9 Advices for Getting Unstuck in Your Music Project (#8 May Hurt)


One of the most common problems I face when making music is getting stuck on an idea. The dreaded 8-bar loop syndrome!

As you probably very well know, this eventually leads to total frustration and loss of perspective. It becomes very tempting to abandon the project entirely and just start something new. Indeed I have done that countless times.

I wanted to share with you some solutions that I personally apply in these situations.


The Ideal Situation

Ideally, in the creative phases of making music, I strive to work guided by intuition as much as possible.

Intuition can be described as the ability to acquire knowledge without inference or the use of reason.

To make music without thinking. It’s those times when ideas just seem to flow out of nowhere and things just click without even really trying.

When that happens, it’s beautiful.

Now, you can and should strive to create the right conditions for intuition to flourish as much as possible. But that is a different topic altogether.

Let’s face it – sometimes you’re in a rut no matter what. Let’s get you out of there.


Why Do We Get Stuck

First of all let’s think, why do we get stuck on a project?

Well, there are several scientific theories of creative process that could help in explaining this. In practice though, I see it like this:

We don’t always have the optimal conditions for intuition to thrive. It also takes years and years of practice to cultivate the power of intuition – some people are simply better at it than others.

Finally, we are stuck with our own little ways, habits and expectations anyway. That is simply how we are. Otherwise we would not be able to function as human beings.

These things are OK and perfectly normal! So cut yourself some slack.

The good news is intuition is not all there is to making progress in the creative phase of a music project.

Where intuition ends, you rely on methods and perseverance.



Here are a few things I apply in these situations. There are many different ways to approach this and I would be curious to hear about yours – but this is how I’ve been looking at it.


1. Drop all expectations

Unless you’re doing client work where you really need to come up with something very specific… You should just forget about whatever you were trying to do.

Give yourself the permission to stray, to try something different and go with the flow.

Often your worst enemy is your own expectations.


2. Try a new technique

In order to get out of your normal patterns (which are obviously not getting you out of the rut), you must force your mind to work in a different way.

The best way to do this is to try something completely new. Try a technique you’ve never tried before, or at least one you haven’t used in a while.

Youtube is your friend when looking up new techniques! Find something and try it out on the track you’re working on.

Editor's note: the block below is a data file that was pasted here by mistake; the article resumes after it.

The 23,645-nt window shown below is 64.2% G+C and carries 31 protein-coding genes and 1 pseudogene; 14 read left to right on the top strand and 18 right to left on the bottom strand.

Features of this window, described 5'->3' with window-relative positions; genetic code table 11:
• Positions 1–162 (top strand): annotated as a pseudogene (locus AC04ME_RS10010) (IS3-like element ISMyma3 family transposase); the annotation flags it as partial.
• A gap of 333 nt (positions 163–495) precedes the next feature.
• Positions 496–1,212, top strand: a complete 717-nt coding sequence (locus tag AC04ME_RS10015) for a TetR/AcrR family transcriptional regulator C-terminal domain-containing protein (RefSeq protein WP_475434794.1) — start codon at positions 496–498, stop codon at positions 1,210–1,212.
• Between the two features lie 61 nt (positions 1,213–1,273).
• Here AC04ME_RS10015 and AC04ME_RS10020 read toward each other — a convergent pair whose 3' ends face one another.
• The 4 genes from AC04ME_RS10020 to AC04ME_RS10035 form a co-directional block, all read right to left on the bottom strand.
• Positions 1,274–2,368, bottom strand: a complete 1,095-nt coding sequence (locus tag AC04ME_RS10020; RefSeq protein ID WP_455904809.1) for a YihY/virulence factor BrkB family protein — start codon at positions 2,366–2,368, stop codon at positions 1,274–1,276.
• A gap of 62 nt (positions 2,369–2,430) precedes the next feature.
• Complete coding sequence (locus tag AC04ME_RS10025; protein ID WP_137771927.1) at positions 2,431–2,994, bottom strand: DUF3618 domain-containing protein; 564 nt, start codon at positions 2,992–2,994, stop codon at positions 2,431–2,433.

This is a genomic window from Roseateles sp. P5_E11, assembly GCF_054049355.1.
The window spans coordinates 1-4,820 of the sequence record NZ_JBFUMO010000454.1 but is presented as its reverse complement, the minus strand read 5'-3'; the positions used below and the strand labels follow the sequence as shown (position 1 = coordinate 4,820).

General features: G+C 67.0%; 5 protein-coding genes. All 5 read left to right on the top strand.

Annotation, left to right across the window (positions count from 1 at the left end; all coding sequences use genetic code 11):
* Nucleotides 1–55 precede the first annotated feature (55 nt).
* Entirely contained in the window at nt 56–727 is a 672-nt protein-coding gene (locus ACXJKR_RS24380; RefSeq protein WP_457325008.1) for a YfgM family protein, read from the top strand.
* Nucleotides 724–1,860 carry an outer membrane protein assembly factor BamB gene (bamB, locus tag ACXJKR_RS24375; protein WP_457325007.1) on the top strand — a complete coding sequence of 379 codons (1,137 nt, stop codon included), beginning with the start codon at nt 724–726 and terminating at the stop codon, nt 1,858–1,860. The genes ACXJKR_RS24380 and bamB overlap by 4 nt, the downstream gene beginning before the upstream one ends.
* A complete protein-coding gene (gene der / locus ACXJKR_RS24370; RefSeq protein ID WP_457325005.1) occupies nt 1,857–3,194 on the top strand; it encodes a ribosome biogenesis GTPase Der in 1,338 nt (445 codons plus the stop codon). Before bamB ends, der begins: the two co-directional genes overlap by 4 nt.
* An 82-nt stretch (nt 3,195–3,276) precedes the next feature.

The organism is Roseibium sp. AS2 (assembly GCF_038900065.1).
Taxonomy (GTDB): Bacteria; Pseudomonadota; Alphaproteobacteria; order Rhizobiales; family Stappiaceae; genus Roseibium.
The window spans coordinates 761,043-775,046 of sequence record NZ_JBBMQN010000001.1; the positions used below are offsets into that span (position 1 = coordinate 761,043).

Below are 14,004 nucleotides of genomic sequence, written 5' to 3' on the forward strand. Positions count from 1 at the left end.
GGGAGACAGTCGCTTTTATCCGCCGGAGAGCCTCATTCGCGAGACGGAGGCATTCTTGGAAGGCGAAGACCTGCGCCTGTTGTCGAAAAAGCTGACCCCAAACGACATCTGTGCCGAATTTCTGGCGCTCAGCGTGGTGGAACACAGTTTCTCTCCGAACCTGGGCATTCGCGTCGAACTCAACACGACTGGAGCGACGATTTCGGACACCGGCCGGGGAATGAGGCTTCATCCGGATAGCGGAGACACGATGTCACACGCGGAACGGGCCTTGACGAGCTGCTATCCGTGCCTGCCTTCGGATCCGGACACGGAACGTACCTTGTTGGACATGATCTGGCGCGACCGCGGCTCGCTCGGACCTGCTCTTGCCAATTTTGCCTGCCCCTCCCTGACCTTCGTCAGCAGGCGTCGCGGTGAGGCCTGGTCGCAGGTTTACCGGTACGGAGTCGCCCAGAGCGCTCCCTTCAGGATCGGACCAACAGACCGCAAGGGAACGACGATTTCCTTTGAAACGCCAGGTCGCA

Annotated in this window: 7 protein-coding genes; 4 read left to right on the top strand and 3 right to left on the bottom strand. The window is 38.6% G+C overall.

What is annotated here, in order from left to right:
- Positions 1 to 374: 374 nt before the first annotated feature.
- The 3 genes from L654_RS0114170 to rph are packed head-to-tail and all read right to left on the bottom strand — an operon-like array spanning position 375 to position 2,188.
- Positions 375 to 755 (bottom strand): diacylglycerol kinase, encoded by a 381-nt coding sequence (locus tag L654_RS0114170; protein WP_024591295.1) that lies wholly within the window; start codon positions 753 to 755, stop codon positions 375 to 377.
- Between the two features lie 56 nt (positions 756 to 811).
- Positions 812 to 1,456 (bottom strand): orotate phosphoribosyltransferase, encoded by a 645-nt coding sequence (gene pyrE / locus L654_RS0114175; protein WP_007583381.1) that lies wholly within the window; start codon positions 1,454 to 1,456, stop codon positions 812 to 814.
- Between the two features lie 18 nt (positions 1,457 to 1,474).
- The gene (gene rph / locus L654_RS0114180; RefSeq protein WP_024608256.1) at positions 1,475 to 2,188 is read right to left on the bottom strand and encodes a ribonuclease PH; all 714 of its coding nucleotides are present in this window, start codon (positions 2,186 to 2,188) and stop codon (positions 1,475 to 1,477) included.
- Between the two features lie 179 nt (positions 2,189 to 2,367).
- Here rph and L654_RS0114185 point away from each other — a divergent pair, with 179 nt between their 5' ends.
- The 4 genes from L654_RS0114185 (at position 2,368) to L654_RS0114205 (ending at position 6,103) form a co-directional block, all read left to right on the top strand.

This way you won’t be able resort to existing patterns of thought and action. You’re forced to create something new.

An added bonus is that you’re learning and expanding your horizons.

It often just takes a little nudge to give you that new angle and bang – you’re back up and running.


3. Go random

Random is your friend. Try some random shit. Be clever with that.

Use randomizers (you can set up some pretty cool generators and things of that sort in Live).

Use the shotgun method and then pick out the best bits and refine them.

Do whatever you can in order to come up with unexpected results.

Best things often come from the unknown.


4. Subtract

This is something I used to do a lot. These days my work tends to be fairly minimal to begin with in terms of different elements and sounds going on, but there is still a place for this method.

Especially in the moments when I feel like I’ve lost perspective, I try to cut down do the essentials and find the focus of the musical idea in there.

That then gives me a direction to build on.


5. Steal an idea

Yup – go listen to some other music and grab an idea you like. It does not have to be obvious. Use it as a base of experimentation. Change things up and go from there.

Maybe it’s a rhythm pattern you like. Maybe it’s the way the structure of the track is constructed. Perhaps an unusual reverb that you could try.

It’s OK – wether you admit it or not, nothing in art is truly original in the end. Being creative is about discovering new combinations. Everyone is influenced by something.


6. Flip it upside down

Choose one aspect of the track and try the complete opposite approach with it.

For me this often means changing up the drums completely. I’ve salvaged countless of tracks with this technique.


7. Apply a proven formula

Do something blatantly obvious. It’s only a starting point. The only purpose of this is to get you unstuck.

As you keep working on it, you’ll have plenty of opportunities to inject originality back into it.


8. Don’t be a perfectionist

For f*s sake stop messing about with little nuances when you should be focusing on the big picture!

You want to know what I really think about a lot of people’s so called “perfectionism”? Here it is: